Last week the Mesa Municipal Court has reported in the ongoing battle to define how Arizona Medical Marijuana Act (AMMA) Cardholders can defend themselves in Medical Marijuana DUI cases. The issue is now being litigated because last year the Arizona Supreme Court interpreted the Arizona statutes as allowing an affirmative defense to AMMA Cardholders, but left ambiguous what an AMMA Cardholder charged with Marijuana DUI must prove in order to avail themselves of that defense.
In Arizona it is illegal to drive or be in actual physical control while impaired to the slightest degree by alcohol and/or drugs. It is also illegal to drive or be in actual physical control with a controlled substance in the body. It is a defense to the second charge that the person was taking the controlled substance pursuant to a lawful prescription. The problem for AMMA Cardholders is that it is not legally possible for a health care provider to issue a prescription for marijuana. However, the AMMA does permit health care providers to recommend that the Arizona Department of Health Services issue cards to qualifying patients authorizing the patients as AMMA Cardholders to possess and use marijuana for medical purposes. Since however an AMMA card is not a prescription the DUI laws do not provide any defense to AMMA Cardholders who were driving or in actual physical control of a motor vehicle with active marijuana or THC in their bodies, even if they were not impaired to the slightest degree.
In a 2015 case, Dobson v. McClennen, the Arizona Supreme Court interpreted the AMMA as giving AMMA Cardholders a defense after all. The court said AMMA Cardholders have an affirmative defense to the charge if the AMMA Cardholder defendant can show by a preponderance of the evidence (more likely or not) that the concentration of marijuana or THC is at a level below that which would cause impairment. This is an affirmative defense, which means the AMMA Cardholder defendant must prove it.
Left unsaid was, at a concentration level below impairment for whom, all people in general (like .08% for alcohol), or below the level for the AMMA Cardholder defendant as an individual? Complicating the issue is the fact that scientists say there is no way of measuring a universal level of marijuana or THC in the body to say at one specific level all persons are impaired.
For cases that have come up for trial since the Dobson case the State has argued that Dobson means the AMMA Cardholder defendant must show he or she is below a universal level which would cause impairment in everyone, and since scientifically there is no such universal level there is no defense. The State argues it is the defendant’s burden to argue he is below the level but since there is no universal level he cannot say he is below it. The defense argues that under Dobson what the AMMA Cardholder defendant must show is he or she is below the level for them personally, and since they know themselves better than anyone if they are below the impairment level, they can meet the affirmative defense burden by testifying they were not impaired.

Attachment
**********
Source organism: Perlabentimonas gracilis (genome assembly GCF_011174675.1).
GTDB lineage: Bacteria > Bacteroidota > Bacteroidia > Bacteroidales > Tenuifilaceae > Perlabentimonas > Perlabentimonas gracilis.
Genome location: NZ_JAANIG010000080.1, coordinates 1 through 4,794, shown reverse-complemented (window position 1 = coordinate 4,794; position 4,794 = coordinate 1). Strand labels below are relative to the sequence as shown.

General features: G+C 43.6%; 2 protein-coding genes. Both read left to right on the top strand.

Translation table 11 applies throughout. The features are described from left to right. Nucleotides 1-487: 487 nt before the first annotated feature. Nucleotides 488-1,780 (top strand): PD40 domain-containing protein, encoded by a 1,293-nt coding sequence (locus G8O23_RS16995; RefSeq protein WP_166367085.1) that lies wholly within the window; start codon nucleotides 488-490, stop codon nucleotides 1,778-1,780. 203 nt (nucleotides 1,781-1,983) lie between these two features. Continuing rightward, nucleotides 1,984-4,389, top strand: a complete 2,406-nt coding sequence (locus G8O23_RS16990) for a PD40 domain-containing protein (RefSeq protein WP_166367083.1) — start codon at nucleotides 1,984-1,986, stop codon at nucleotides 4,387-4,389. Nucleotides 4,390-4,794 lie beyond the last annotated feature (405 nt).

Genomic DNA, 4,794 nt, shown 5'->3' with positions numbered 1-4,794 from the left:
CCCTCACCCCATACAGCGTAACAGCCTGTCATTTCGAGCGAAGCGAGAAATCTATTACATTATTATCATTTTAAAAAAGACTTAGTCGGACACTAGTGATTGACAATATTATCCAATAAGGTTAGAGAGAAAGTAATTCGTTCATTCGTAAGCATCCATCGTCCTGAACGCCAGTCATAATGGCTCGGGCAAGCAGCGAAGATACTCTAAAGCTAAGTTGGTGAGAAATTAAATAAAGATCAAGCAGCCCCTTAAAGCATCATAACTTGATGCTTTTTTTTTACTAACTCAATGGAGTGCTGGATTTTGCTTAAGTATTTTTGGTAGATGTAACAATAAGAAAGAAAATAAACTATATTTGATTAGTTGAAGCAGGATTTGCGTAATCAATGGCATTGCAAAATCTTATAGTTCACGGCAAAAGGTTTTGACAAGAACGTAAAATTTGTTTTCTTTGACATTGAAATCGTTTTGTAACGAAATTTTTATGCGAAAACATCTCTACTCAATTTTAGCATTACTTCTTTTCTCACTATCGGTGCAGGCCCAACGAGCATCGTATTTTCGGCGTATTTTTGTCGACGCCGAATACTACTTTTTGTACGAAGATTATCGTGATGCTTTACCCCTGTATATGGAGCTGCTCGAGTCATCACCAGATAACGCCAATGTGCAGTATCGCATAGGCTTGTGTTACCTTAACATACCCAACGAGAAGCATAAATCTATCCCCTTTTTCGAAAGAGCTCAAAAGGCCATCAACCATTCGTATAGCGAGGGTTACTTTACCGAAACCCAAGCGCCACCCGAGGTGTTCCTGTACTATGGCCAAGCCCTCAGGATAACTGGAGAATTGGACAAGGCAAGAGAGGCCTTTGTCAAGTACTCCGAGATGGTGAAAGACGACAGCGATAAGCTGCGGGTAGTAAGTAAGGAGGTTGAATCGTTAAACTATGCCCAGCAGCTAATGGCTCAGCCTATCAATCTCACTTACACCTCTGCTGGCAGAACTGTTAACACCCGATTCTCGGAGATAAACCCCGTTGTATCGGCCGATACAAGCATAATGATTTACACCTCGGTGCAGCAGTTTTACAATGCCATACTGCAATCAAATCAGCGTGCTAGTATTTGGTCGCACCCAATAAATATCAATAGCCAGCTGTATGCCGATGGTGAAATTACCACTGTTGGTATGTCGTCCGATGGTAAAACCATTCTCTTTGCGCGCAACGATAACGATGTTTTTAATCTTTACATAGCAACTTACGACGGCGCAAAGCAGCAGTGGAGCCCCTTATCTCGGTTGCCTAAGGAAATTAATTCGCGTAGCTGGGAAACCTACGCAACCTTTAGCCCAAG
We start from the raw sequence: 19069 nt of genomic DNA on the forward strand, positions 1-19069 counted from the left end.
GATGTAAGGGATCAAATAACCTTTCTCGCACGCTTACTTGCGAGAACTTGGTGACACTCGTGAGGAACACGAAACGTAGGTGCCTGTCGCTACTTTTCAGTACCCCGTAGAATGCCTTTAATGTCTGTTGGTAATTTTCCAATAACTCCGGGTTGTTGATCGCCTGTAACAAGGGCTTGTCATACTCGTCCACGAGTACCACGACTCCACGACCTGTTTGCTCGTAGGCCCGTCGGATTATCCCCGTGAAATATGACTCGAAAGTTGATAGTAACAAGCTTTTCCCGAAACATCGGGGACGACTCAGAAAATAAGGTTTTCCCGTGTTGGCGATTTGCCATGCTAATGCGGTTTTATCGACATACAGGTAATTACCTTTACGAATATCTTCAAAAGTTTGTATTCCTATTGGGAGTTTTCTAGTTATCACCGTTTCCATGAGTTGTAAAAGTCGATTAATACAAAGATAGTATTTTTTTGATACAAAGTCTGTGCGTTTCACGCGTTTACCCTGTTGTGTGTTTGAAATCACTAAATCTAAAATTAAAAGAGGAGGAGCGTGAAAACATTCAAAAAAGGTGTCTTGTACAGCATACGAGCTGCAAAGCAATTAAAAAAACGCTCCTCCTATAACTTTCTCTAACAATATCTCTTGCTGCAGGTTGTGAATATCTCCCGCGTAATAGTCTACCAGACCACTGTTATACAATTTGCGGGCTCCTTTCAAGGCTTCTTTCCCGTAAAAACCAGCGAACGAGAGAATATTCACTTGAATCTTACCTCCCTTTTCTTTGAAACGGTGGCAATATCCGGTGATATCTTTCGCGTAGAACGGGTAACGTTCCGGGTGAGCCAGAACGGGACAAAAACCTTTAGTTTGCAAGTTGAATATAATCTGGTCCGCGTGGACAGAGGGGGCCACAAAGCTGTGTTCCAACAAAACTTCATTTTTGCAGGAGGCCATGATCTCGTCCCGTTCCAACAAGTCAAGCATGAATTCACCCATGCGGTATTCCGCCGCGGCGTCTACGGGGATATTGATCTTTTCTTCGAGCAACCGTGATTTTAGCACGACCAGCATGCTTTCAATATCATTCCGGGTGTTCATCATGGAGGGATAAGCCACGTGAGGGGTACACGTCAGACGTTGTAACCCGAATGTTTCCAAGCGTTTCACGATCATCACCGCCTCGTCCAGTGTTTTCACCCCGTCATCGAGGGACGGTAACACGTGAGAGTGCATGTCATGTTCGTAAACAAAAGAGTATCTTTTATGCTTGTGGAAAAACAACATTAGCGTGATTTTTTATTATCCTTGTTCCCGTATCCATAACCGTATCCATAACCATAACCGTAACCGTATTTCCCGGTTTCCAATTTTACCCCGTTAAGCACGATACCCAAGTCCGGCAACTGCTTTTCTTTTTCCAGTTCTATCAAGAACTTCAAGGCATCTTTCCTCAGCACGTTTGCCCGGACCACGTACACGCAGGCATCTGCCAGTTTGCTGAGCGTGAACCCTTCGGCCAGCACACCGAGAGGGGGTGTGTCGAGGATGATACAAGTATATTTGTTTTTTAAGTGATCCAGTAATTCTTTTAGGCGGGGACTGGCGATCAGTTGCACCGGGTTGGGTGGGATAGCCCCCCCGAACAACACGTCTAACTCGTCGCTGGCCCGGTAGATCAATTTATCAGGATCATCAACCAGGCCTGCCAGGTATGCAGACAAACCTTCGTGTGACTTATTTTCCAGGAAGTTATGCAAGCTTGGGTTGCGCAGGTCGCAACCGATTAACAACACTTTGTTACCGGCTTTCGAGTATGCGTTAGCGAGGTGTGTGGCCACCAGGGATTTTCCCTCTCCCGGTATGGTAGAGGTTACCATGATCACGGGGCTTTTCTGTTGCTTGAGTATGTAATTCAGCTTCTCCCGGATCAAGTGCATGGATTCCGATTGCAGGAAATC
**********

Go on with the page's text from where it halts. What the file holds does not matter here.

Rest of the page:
So the question from Dobson is must the AMMA Cardholder show they are not guilty because they are below a nonexistent universal level of impairment? or can the AMMA Cardholder meet the burden of proving he or she is not guilty by testifying that he or she themselves know they were below their personal level for impairment?
On December 15, 2016 and December 19, 2016, DUI Defense Attorney Gordon Thompson conducted a jury trial in the Mesa Municipal Court on a Medical Marijuana DUI case with an AMMA Cardholder defendant. At the beginning of the trial the State dismissed the driving while impaired charge, and so the remaining charge was driving or being in actual physical control with the Marijuana in the Body. At the beginning of the trial the Prosecutor and the defense attorney asked the court to rule whether the defendant had to show he was below a universal level, as the State wanted, or below his personal level, which Thompson wanted. The judge ruled the AMMA Cardholder defendant could testify that he was below his personal level and need not prove it was below a universal level. The case then proceeded to jury trial with the defendant testifying he was below his personal level of impairment. The jury then returned a verdict of not guilty. This is the fourth recent similar trial Thompson is aware of in the Mesa Municipal Court, with two cases not guilty, one guilty and one a hung jury.
This issue of what the AMMA Cardholder defendant must do to prove the affirmative defense is ongoing and in fact on December 22, 2016, another case from the Mesa Municipal Court, Ishak v. McClennen, was decided wherein the Arizona Court of Appeals held the AMMA Cardholder defendant can prove the affirmative defense by showing he or she was not over their personal level. In so doing the court of appeals in effect ruled the judge in Gordon Thompson’s case was correct in her own ruling.
The Mesa City Prosecutor may very well appeal the Ishak case to the Arizona Supreme Court, however, until the Arizona Supreme Court decides differently, an AMMA Cardholder defendant can prove he or she is not guilty of driving or being in actual physical control with marijuana in their body by showing they are below the level which would cause impairment for themselves personally.
Release ID: 157858